Gender, Control, and Domestic Violence

Gender, Control, and Domestic Violence

Types of Domestic Violence Research Evidence Michael P. Johnson, Ph.D. Sociology, Women's Studies, and African & African American Studies Penn State Photos from Donna Ferrato, Living with the Enemy. New York: Aperture, 1991 New Directions Program Catholic Family Service Ottawa February 24, 2010 McKeesport, PA The Continuing Gender Debate A Control-based Typology of Partner Violence

The three major types (plus one or two) Gender differences and sampling biases Dramatic Differences Among the Types Anti-feminist politics and conflicting data Explaining the ostensible contradictions Violence severity, frequency, mutuality, and escalation Health consequences Relationship consequences Miscellaneous other major differences Preview of Policy Implications

Screening/triage, Primary prevention/education, Intervention with perpetrators, Intervention for survivors, Custody and access issues The Anti-feminist Backlash Globe and Mail July 27, 2002 (Web site) Baltimore Sun July 16, 2009 McNair tragedy underscores fact that men are often victimized by wives Pittsburgh Post Gazette July 26, 2009

Men as likely to suffer spousal abuse, Statscan says. Feminist ideologues ignore research that shows domestic violence is just as often started by women as by men The Mens Project. February 2009. Submission to Ontario Ministry of the Attorney General the Ontario Government may be in violation of their obligations [because] the existing network of shelters for victims of family violence exclude men. General Surveys Indicate That Women Are as Violent as Men Heterosexual intimate partner violence by gender Data Source U.S., NFVS, 1975the beginning U.S., NSFH, 1988 North Carolina, 8th & 9th Grade, 1994 U. of Maine, students, 1997 New Zealand, young adults, 2002 Canada, GSS, 2004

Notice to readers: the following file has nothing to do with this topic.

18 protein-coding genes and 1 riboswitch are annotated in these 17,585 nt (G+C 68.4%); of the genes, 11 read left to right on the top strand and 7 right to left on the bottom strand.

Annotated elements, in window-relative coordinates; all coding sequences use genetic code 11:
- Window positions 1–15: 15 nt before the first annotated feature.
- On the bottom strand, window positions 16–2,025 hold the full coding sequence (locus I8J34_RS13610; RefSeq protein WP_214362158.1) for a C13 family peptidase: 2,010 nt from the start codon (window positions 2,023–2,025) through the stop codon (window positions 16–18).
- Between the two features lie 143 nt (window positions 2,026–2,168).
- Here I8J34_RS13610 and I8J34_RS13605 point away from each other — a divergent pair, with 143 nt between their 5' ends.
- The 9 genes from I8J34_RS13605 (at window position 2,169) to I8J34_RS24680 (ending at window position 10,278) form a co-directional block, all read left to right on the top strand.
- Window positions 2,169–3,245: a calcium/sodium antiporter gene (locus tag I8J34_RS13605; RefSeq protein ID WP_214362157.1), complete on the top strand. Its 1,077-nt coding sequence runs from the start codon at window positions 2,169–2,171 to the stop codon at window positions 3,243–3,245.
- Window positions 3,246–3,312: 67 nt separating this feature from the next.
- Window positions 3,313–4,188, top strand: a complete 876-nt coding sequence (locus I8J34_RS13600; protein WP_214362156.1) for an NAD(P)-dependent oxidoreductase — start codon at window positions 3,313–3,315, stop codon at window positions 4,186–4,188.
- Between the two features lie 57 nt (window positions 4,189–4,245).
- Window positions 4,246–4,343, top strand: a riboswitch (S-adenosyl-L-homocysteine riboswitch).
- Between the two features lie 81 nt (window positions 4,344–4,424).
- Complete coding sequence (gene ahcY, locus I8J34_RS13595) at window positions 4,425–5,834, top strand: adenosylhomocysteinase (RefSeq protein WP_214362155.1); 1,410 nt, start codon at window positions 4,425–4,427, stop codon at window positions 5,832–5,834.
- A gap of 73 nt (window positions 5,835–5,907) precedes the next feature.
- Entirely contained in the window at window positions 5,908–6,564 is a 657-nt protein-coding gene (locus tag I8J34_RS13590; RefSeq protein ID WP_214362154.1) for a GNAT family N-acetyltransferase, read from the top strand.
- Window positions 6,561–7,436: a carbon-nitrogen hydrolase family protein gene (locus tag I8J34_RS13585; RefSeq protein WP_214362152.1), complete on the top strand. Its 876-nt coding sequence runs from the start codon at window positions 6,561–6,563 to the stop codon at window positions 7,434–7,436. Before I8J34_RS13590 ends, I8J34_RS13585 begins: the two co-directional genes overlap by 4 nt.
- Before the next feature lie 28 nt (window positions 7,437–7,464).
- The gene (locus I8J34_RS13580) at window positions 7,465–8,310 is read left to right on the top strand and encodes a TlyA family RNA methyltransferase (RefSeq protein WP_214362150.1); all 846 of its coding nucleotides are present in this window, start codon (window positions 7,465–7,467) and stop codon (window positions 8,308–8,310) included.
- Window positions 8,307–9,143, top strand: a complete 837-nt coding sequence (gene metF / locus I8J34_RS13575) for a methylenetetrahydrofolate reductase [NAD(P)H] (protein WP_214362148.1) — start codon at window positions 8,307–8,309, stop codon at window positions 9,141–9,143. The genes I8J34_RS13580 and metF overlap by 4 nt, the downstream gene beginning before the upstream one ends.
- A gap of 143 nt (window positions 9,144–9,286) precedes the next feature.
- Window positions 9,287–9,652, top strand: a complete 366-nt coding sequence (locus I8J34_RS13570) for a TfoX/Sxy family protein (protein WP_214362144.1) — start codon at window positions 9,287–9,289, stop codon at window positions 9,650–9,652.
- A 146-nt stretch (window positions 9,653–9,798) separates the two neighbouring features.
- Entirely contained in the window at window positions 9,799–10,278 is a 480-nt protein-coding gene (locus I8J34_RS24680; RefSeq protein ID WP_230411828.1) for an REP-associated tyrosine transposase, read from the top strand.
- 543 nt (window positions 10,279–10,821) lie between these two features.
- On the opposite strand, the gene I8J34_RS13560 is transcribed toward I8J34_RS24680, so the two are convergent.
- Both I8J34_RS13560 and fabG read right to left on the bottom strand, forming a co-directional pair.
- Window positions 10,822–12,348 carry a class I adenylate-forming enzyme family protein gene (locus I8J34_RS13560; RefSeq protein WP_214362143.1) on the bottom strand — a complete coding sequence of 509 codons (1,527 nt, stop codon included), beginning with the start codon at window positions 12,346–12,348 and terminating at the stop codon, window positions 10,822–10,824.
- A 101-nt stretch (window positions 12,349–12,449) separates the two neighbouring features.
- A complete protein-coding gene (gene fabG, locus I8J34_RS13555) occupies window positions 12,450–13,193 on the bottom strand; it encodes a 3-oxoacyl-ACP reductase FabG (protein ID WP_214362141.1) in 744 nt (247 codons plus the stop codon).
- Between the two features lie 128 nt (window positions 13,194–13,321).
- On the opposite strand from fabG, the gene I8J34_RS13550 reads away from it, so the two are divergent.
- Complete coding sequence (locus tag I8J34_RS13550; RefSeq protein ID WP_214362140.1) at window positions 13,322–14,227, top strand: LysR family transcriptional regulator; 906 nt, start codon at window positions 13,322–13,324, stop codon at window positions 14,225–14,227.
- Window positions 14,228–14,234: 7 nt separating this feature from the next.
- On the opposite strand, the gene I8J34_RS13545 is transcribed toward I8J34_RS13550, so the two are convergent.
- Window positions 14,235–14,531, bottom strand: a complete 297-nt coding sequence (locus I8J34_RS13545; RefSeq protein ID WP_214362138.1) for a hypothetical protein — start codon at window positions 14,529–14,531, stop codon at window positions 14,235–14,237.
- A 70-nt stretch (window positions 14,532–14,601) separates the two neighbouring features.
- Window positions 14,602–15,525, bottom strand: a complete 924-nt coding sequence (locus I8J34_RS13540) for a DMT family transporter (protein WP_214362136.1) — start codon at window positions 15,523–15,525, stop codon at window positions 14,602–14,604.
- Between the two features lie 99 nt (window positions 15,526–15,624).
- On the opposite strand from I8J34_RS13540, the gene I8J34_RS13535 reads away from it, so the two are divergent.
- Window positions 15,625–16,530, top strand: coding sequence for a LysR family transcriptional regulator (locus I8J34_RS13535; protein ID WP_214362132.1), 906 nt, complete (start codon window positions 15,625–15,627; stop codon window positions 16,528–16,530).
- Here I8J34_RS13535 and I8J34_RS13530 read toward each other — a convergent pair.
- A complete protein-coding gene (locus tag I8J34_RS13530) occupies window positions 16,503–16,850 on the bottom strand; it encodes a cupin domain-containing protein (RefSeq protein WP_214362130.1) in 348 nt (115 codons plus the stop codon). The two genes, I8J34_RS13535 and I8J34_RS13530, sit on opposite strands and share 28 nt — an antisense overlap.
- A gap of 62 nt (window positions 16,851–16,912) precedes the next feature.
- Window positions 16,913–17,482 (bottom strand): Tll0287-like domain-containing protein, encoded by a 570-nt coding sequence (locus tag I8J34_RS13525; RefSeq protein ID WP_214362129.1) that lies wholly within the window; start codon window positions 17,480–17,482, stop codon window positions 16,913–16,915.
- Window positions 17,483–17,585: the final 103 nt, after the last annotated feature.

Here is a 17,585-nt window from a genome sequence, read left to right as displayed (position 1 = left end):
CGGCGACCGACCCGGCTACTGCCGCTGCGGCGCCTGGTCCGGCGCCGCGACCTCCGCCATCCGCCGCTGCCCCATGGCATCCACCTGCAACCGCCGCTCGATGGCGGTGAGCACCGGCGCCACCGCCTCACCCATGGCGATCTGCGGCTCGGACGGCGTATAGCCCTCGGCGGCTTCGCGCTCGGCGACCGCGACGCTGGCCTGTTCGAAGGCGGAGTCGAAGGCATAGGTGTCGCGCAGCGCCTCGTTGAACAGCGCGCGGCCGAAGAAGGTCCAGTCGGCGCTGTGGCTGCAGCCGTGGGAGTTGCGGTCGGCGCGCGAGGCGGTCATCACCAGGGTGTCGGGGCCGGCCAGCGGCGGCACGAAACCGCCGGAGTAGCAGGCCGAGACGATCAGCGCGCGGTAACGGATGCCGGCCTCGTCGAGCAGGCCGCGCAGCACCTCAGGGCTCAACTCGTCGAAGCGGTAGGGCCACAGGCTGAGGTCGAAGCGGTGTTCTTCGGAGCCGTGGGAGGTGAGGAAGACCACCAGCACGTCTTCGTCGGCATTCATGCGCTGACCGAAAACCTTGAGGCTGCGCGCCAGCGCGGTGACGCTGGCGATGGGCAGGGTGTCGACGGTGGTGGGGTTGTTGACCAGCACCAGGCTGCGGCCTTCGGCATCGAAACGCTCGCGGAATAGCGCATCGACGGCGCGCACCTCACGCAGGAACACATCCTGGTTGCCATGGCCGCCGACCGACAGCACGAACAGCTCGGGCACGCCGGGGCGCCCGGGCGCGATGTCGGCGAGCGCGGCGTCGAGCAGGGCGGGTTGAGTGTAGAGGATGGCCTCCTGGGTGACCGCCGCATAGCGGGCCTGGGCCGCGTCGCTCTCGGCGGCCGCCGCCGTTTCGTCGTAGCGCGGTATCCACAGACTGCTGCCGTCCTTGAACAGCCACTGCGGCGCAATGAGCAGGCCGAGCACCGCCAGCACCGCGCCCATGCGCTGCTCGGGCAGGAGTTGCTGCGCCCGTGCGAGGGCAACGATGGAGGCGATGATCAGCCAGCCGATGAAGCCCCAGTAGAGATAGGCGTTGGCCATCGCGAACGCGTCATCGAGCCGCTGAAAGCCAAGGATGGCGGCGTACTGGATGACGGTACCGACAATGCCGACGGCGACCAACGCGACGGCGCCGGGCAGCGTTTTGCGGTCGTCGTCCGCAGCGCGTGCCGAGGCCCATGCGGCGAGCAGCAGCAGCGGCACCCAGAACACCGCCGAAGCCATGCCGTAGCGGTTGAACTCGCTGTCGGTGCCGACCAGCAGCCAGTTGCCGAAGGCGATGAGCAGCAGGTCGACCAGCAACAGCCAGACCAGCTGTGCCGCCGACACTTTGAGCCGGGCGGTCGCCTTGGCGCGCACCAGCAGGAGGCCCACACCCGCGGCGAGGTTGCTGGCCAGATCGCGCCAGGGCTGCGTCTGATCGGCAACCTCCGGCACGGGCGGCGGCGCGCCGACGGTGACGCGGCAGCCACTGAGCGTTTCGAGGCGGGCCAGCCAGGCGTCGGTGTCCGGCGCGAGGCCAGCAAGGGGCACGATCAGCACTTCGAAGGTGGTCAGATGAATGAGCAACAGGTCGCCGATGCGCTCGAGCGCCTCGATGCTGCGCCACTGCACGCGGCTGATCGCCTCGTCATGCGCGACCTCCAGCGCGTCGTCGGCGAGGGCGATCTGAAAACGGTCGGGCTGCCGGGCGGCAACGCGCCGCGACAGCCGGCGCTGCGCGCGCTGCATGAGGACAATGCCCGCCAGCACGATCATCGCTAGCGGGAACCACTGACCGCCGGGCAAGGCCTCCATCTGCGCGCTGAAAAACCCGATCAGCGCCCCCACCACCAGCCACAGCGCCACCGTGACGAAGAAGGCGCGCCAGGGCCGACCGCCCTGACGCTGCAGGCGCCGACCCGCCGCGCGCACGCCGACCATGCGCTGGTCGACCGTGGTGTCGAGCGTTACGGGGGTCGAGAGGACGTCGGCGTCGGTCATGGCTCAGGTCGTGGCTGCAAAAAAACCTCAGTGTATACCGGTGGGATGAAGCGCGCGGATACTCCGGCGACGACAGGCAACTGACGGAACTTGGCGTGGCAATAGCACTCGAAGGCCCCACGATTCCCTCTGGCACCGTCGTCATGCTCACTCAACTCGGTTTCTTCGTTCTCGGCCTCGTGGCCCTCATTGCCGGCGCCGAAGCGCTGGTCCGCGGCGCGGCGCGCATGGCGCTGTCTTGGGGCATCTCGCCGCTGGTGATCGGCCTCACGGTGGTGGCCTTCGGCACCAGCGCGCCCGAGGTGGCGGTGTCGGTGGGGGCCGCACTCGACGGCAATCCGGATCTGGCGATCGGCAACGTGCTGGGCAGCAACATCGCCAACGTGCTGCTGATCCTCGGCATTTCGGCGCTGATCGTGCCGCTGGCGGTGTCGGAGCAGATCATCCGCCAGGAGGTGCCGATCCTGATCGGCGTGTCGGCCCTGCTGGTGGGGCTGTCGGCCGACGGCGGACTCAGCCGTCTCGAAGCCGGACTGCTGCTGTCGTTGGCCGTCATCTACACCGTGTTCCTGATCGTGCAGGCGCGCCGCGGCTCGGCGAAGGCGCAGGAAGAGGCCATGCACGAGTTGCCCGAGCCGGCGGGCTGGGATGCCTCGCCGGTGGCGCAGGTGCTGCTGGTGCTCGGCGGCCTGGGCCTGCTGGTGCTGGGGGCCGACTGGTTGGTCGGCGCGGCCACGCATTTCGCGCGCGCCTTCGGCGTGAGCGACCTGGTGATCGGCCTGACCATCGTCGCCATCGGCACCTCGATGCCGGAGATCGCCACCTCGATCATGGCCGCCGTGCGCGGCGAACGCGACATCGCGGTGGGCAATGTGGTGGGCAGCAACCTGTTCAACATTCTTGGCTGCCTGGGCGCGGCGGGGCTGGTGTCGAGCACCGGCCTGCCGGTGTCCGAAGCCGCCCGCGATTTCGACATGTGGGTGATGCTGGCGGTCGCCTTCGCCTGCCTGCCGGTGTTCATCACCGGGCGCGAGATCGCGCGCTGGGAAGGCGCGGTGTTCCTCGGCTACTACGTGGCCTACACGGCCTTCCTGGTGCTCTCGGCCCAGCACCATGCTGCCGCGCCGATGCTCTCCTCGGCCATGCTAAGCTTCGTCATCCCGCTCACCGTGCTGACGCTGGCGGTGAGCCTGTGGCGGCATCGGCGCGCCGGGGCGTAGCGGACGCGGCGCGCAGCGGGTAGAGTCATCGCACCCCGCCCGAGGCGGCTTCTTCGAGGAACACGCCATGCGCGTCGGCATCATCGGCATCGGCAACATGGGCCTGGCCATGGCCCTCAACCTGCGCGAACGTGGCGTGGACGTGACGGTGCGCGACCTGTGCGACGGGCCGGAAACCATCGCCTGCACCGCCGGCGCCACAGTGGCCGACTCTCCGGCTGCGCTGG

Men 51% 53% 35% 39% 39% 54% Women 49% 47% 65% 61% 61% 46% But Agency Studies Indicate That Men Are the Batterers Heterosexual intimate partner violence by gender Data Source Cleveland, Divorce Court, 1966 Ontario, Family Court, 1982 Santa Barbara, CA, Police, 1983 U.K., Emergency Rooms, 1988

U.S., FBI, 1996-2001 Canada, Spousal Homicide, 1995-2005 Men 92% 94% 94% 83% 75% 82% Women 8% 6% 6% 17% 25% 18% A Small Theory that Reconciles the Contradiction

There is more than one type of partner violence The different types are differently gendered Both major sampling plans are biased General survey studies are biased toward situationally-provoked violence, which women are as likely to perpetrate as are men Agency studies are biased toward coercive controlling violence, perpetrated almost entirely by men Intimate Terrorism Coercive Control Violent Resistance Resisting the Intimate Terrorist Situational Couple Violence Situationally-provoked Violence

Separation-instigated Violence No History of Violence or Control Mutual Violent Control Two Intimate Terrorists Domestic Violence/Intimate Terrorism Two major subtypes: (a) Emotionally dependent; (b) Antisocial Coercive Control Scale Thinking about your husband [yourself], would you say he [you] is jealous or possessive? tries to provoke arguments? tries to limit your contact with family and friends? insists on knowing who you are with at all times? calls you names or puts you down in front of others? makes you feel inadequate? shouts or swears at you? frightens you? prevents you from knowing about or having access to the family income even when you ask? *These are items from the 1995 National Violence Against Women Survey (Tjaden & Thoennes, 1998). They should be asked regarding both partner and self (adapted as appropriate).